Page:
Going back to the MSDN Premium accounts, you would require 5 instances running, in order to test your application. That means you’d burn through your 750 hours in about 6 days.
You will want to consider Azure’s pricing model when developing your architecture. The cost structure associated with instances and their lifetimes may mean making compromises such as rolling all of your 3rd-party integration code into a single worker role, and managing your polling intervals accordingly.
Future-thinkingThe Azure team is reaching out to the community, asking for input about future ideas, where you can suggest a new idea or vote on someone else’s idea (check out the voting site here). I want to draw your attention to a few ideas that could really help reduce cost:
- Provide multiple roles per instance. The idea would be to host, say, all of your worker roles in a single instance. Maybe this wouldn’t help with your web roles, since they’ll likely be much busier, but for lower-usage worker roles, this could work out nicely.
- Provide a way to schedule worker roles so they only run when needed.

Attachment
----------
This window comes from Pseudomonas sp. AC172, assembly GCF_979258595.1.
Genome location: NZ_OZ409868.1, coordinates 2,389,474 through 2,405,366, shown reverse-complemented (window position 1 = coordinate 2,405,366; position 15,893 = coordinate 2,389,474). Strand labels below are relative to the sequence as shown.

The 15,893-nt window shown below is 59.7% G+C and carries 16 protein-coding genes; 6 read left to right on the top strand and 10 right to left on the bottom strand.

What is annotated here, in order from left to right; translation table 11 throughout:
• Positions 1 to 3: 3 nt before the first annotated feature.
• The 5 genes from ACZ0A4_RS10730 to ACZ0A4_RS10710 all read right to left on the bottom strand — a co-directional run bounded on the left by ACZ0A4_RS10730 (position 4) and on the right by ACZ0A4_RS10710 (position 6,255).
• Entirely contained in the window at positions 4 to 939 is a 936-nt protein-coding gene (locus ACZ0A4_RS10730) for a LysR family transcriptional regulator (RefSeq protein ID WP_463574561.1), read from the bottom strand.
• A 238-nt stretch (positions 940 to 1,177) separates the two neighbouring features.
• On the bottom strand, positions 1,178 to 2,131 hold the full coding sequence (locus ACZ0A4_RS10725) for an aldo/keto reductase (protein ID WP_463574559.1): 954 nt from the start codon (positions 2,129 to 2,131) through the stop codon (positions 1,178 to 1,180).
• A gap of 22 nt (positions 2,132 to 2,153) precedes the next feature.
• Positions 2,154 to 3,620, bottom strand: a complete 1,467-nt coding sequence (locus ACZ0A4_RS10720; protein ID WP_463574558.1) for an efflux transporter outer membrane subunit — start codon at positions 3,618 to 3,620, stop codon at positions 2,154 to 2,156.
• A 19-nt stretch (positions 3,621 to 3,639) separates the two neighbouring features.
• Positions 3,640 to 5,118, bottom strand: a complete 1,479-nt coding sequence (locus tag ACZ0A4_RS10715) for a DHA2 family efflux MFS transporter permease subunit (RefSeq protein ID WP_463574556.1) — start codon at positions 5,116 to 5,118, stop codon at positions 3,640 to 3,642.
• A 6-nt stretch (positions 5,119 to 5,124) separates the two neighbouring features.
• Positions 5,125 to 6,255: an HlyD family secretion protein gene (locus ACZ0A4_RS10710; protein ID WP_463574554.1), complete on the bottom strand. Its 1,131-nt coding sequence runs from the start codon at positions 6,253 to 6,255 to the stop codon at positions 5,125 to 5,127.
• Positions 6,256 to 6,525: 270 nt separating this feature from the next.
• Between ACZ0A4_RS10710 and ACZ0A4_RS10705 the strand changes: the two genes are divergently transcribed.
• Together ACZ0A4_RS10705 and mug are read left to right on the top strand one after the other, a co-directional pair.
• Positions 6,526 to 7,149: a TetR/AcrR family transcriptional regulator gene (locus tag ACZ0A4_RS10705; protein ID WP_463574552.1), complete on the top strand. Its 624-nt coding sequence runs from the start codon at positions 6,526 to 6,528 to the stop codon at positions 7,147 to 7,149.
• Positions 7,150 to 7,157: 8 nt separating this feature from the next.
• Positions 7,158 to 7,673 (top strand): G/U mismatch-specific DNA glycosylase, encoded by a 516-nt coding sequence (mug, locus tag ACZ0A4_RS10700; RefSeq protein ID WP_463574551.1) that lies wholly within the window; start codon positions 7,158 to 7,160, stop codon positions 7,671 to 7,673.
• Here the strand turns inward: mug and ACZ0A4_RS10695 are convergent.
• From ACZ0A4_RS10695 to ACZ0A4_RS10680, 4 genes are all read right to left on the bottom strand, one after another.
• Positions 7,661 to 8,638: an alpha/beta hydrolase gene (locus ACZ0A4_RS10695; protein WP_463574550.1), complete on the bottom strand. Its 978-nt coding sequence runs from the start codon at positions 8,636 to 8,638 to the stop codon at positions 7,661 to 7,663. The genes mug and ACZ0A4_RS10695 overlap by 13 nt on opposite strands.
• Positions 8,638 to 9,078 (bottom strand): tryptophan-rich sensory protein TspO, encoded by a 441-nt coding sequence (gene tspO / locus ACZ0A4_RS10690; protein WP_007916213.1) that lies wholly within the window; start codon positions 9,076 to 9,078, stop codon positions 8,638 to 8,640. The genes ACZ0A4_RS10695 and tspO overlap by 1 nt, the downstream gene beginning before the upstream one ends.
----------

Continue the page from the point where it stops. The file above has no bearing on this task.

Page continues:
- Make it less expensive to run my very small service on Windows Azure. While this topic is a bit heated, it’s gotten the attention of Mike Wickstrand, Senior Director of Azure Product Planning.
What other great ideas would you add, to help create a more cost-effective model for your Azure rollout?
Thank you David. This article is just what I needed. I'm in the middle of developing a simple sql azure website and just got our Bill with overage hours because I was running two storage accounts with 3 instances each of the webrole with our "FREE" developer account. Yikes! This also gives me some amunition to present to our customer about why we need to change the direction of their project in the middle - it's not going to be cost effective for them!ReplyDelete
Thanks for the great article.
Simetra Systems, Inc
Totally agree with your future thinking.ReplyDelete
What I do is have one worker role and many threads or backgrounds tasks for each process. The code gets ugly but I save money.
Just an update on this article. You can now run a worker instance as "Extra small" which is only $14.40/month. If you have a bunch of services that only need to run once a day, you could run all of them on a single extra small worker. So, effectively your maximum cost for background services is $14.40/month.ReplyDelete
Alex - agreed! It's been over nearly 3 years since I wrote this (wow - 3 days shy of 3 years) and lots has changed since. Indeed, Extra Small instances are $0.02 per hour, and are terrific for running timer tasks, scaling tasks, etc. The only thing I caution people about, regarding Extra Small instances: They have very limited network bandwidth (5Mbps, vs, 100Mbps per core on Small through Extra Large). So bandwidth-intensive tasks tend to not get along well with XS instances.ReplyDelete